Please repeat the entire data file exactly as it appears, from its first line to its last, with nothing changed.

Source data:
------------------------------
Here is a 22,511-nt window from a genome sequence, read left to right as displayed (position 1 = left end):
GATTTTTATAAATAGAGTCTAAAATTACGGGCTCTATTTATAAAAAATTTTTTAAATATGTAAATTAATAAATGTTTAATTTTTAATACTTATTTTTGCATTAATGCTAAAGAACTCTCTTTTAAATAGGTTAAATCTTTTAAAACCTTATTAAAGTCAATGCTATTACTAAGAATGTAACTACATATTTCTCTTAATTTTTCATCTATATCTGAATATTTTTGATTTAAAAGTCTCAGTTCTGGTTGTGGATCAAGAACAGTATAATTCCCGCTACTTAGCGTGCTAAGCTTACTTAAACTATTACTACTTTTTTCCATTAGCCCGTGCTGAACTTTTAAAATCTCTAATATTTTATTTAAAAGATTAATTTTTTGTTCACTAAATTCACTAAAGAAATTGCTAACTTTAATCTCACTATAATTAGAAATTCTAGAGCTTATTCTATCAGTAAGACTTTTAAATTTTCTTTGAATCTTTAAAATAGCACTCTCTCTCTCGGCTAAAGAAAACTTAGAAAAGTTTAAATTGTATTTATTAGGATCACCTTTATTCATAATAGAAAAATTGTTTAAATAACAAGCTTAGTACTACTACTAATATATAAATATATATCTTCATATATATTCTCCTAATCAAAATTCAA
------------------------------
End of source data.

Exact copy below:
Here is a 22,511-nt window from a genome sequence, read left to right as displayed (position 1 = left end):
GATTTTTATAAATAGAGTCTAAAATTACGGGCTCTATTTATAAAAAATTTTTTAAATATGTAAATTAATAAATGTTTAATTTTTAATACTTATTTTTGCATTAATGCTAAAGAACTCTCTTTTAAATAGGTTAAATCTTTTAAAACCTTATTAAAGTCAATGCTATTACTAAGAATGTAACTACATATTTCTCTTAATTTTTCATCTATATCTGAATATTTTTGATTTAAAAGTCTCAGTTCTGGTTGTGGATCAAGAACAGTATAATTCCCGCTACTTAGCGTGCTAAGCTTACTTAAACTATTACTACTTTTTTCCATTAGCCCGTGCTGAACTTTTAAAATCTCTAATATTTTATTTAAAAGATTAATTTTTTGTTCACTAAATTCACTAAAGAAATTGCTAACTTTAATCTCACTATAATTAGAAATTCTAGAGCTTATTCTATCAGTAAGACTTTTAAATTTTCTTTGAATCTTTAAAATAGCACTCTCTCTCTCGGCTAAAGAAAACTTAGAAAAGTTTAAATTGTATTTATTAGGATCACCTTTATTCATAATAGAAAAATTGTTTAAATAACAAGCTTAGTACTACTACTAATATATAAATATATATCTTCATATATATTCTCCTAATCAAAATTCAA